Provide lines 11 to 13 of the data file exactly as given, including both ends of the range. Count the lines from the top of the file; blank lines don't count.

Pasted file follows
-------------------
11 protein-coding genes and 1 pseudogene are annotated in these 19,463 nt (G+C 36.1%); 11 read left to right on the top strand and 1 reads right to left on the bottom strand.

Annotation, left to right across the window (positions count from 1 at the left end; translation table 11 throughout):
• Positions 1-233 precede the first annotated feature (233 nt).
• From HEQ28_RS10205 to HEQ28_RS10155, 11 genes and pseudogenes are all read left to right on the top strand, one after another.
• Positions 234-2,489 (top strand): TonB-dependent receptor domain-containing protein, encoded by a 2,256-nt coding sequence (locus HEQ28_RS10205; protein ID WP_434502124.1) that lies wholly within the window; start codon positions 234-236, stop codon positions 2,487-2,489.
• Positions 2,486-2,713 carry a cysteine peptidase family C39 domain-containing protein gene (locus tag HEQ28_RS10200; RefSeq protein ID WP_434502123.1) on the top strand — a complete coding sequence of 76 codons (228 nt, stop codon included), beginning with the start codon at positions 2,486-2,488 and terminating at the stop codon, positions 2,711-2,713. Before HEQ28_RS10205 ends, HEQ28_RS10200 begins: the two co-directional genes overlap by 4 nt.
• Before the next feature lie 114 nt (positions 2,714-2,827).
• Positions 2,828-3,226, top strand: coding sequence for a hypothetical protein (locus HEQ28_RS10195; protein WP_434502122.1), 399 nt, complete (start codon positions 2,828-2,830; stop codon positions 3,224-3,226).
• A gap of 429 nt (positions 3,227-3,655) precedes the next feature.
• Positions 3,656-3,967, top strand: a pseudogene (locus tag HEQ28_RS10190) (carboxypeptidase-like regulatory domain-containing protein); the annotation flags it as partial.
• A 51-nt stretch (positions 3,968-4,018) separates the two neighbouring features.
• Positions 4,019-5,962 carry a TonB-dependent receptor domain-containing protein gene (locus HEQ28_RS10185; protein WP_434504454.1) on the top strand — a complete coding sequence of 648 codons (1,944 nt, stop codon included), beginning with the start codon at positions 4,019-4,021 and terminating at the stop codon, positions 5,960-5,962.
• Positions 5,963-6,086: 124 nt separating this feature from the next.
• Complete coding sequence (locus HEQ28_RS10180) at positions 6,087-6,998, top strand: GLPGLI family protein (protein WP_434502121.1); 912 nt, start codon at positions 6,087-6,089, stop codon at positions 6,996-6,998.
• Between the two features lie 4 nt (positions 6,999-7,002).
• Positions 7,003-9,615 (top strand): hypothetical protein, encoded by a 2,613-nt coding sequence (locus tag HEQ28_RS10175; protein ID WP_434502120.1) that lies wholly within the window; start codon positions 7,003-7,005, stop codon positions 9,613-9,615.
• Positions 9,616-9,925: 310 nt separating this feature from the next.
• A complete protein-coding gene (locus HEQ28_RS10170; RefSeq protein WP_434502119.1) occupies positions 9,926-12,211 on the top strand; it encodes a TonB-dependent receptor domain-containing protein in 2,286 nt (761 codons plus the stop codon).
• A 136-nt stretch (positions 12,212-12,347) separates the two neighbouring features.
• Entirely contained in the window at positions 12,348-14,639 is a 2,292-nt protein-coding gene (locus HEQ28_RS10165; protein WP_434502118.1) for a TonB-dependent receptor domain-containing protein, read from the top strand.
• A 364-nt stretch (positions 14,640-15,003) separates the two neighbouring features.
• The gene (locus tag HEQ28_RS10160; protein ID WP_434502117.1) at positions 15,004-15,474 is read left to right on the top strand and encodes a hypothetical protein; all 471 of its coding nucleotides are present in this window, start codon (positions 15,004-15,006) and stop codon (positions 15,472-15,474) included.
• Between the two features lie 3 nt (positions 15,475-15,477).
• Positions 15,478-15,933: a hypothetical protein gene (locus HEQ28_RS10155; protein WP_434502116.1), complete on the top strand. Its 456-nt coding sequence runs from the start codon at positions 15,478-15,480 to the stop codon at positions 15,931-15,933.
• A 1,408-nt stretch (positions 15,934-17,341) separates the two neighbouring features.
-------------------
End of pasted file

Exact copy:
• A 51-nt stretch (positions 3,968-4,018) separates the two neighbouring features.
• Positions 4,019-5,962 carry a TonB-dependent receptor domain-containing protein gene (locus HEQ28_RS10185; protein WP_434504454.1) on the top strand — a complete coding sequence of 648 codons (1,944 nt, stop codon included), beginning with the start codon at positions 4,019-4,021 and terminating at the stop codon, positions 5,960-5,962.
• Positions 5,963-6,086: 124 nt separating this feature from the next.